Like the rest of the Pacers, second round pick AJ Price had an erratic sophomore season. Due to a knee injury he suffered during a charity game in New York before the commencement of the 2010-2011 season, Price missed the first few months and his numbers were down almost across the board — 50 games (all off the bench), 15.9 minutes, 6.5 points, 1.4 rebounds, 2.2 assists, 0.356 from the floor including 0.275 from three point range, and 0.667 from the line — and yet watching him, I could swear that Price has improved, even though his turnovers remained steady at 1.1 per game.
Price’s numbers are by no means impressive, but with Collison often struggling and the other option being TJ Ford, he was often called upon in the second half of the season to lead a young team. And all things considered, Price did an okay job. He is a scoring point and always will be, and not much of a passer, and probably never will be. He is what he is and a relative steal from the second round (52nd overall), plus importantly he displays the confidence of a lottery pick, evident from a few big shots he knocked down last season. But his role should not be the immediate back-up PG.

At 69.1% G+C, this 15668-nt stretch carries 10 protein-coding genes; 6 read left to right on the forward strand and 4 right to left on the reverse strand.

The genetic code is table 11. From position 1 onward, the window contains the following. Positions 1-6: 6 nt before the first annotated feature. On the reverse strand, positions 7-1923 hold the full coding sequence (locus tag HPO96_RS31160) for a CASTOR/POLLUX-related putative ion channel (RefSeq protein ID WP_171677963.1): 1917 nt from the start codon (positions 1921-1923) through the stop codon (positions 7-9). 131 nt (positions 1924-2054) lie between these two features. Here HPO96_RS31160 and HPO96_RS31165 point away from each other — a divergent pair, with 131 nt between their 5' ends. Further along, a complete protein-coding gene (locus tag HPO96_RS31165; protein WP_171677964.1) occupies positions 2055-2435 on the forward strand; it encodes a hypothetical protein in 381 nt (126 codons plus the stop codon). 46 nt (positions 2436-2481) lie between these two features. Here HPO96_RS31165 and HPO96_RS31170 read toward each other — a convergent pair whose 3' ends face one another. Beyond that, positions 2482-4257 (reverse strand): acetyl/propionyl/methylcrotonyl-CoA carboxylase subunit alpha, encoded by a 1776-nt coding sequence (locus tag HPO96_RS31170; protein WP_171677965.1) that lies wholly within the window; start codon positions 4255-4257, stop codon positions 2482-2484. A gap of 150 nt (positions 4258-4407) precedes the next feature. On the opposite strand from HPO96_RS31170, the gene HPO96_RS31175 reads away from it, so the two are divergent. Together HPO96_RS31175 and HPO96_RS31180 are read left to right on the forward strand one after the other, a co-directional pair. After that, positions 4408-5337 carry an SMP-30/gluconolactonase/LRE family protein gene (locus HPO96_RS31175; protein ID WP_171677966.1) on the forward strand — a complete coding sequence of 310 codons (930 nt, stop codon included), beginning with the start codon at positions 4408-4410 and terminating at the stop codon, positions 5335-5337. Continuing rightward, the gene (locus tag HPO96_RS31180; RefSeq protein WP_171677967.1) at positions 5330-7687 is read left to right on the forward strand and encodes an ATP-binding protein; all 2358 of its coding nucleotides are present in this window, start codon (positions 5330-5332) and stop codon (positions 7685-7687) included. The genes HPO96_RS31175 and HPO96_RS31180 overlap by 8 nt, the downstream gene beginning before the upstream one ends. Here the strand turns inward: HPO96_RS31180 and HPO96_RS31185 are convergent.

To be honest, Price is probably best used as a third-string point guard where he could thrive if the top two PGs are struggling or are injured. He wasn’t afforded that opportunity very often in his second year, but with the acquisition of George Hill, Price could very well end up in that role — if the Pacers don’t trade him.
If the Pacers keep him and he continues to get similar minutes, I expect Price to put up better numbers this season, provided he stayed in shape. This time he won’t be playing catch up like he did last year after the knee surgery, and with more experience and confidence under his belt, Price could be a very valuable guy to have on the bench, called upon from time to time to provide an offensive spark or relieve struggling or injured guards. For under $900,000 a year, Price is a bargain.